A Minimized Cyanobacterial Microcompartment for CO2 Fixation
Carboxysomes form an essential part of the cyanobacterial CO2 concentrating mechanism which reduces losses from photorespiration and increases the tolerance to low external CO2 concentrations. This efficiency-enhancing mechanism cannot be found in algae or higher plants, where it may be used to increase photosynthetic efficiency or improve production of secondary metabolites. Carboxysomes are multi-protein complexes, which makes them difficult to transfer out of the cyanobacterial host into, for example, higher plants. Our technology creates simplified carboxysomes in algae or higher plants, which allows the carboxysome to be engineered into algae or plants, thereby enabling increased photosynthesis or improved secondary metabolite production.
Description of Technology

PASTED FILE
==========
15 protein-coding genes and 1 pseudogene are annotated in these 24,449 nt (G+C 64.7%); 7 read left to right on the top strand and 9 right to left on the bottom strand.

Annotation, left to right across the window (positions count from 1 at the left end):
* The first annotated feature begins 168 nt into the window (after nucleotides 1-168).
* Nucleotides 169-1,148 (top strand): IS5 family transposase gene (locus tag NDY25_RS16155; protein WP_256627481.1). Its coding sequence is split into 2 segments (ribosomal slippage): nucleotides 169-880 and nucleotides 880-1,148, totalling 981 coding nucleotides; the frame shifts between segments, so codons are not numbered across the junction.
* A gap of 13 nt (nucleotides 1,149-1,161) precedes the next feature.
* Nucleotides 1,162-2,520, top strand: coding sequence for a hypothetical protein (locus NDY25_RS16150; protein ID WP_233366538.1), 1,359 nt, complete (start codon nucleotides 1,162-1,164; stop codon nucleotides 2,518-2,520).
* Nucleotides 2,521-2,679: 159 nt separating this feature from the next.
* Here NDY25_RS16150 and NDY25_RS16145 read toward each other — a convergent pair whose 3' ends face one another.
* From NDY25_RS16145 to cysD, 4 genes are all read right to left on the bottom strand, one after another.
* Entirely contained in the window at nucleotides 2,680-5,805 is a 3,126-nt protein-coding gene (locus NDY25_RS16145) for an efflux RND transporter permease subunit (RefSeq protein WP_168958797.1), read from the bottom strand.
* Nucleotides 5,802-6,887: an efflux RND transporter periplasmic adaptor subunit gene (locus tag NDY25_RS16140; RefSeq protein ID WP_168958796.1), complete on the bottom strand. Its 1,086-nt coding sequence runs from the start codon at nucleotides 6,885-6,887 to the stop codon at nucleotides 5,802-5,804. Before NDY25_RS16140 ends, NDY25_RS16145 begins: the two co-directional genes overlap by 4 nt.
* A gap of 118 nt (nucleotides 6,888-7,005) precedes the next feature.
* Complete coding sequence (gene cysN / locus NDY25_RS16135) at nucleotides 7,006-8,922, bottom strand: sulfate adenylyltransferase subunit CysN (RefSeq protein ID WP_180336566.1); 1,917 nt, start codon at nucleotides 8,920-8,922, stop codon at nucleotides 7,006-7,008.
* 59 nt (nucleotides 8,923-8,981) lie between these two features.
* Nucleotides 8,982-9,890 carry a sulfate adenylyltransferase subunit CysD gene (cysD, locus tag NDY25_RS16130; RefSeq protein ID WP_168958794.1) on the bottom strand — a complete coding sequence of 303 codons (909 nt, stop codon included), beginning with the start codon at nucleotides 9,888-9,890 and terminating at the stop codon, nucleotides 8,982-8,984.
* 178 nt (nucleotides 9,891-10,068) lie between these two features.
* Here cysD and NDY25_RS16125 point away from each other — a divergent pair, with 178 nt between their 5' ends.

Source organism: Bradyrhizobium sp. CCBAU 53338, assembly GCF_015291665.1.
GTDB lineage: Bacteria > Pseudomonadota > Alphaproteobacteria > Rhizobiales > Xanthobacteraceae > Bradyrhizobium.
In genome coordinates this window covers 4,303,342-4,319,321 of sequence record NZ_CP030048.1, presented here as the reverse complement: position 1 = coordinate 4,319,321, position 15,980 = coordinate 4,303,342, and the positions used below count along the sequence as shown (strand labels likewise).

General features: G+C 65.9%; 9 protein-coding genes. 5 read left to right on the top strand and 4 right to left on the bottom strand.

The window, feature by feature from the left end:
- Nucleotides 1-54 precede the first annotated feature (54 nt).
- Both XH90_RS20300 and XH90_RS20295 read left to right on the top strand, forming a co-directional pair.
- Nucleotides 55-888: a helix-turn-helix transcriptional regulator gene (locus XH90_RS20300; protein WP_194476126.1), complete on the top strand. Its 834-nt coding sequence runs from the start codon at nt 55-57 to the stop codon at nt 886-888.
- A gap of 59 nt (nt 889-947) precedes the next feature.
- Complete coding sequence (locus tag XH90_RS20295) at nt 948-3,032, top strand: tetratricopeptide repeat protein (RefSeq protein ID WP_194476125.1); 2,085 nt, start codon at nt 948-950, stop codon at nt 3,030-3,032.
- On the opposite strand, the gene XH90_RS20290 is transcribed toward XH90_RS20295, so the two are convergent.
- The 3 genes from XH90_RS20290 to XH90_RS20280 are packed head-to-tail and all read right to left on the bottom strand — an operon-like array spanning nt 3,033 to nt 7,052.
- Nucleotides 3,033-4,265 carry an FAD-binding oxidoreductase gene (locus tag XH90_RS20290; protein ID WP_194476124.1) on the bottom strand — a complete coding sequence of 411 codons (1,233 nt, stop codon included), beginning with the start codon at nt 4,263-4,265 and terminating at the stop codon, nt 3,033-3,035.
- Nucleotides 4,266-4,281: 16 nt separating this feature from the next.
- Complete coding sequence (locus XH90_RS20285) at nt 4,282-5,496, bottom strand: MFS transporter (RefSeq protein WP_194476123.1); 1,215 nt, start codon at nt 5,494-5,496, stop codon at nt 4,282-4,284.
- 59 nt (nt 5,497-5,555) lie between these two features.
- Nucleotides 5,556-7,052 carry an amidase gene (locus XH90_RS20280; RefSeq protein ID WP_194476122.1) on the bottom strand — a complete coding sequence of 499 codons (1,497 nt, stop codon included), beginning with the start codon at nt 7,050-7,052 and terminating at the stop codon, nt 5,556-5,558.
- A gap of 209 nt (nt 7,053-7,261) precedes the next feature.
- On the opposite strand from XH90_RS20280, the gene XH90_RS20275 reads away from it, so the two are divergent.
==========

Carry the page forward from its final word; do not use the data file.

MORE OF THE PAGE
This invention is the fusion of four key domains from the carboxysome core proteins into one protein (CcmC). This enables easier portability into other organisms and simplified regulation of carboxysome formation, as well as an opportunity to optimize carbon sequestration in that compartment. Additionally, the carboxysome core forms a scaffold that lays the basis for the design of novel compartments with industrially relevant functions (i.e. non-photosynthetic functions) using enzymes that will self-assemble on the CcmC architecture.
- Ease of implementation- One transcription in transformation
- Decreases genetic load- core proteins to insert reduced from 4 to 1
- Scaffolding platform- Carboxysome core could be used as scaffold for other proteins
- Engineer other proteins to bind to novel scaffold for novel activities
- Could increase photosynthetic efficiency in heterologous photosynthetic organisms.
Licensing Rights Available
Full licensing rights available. Also interested in funded development projects.
Inventors: Dr. Cheryl Kerfeld, Dr. Cesar Gonzalez
Tech ID: TEC2016-0006
For Information, Contact:
Michigan State University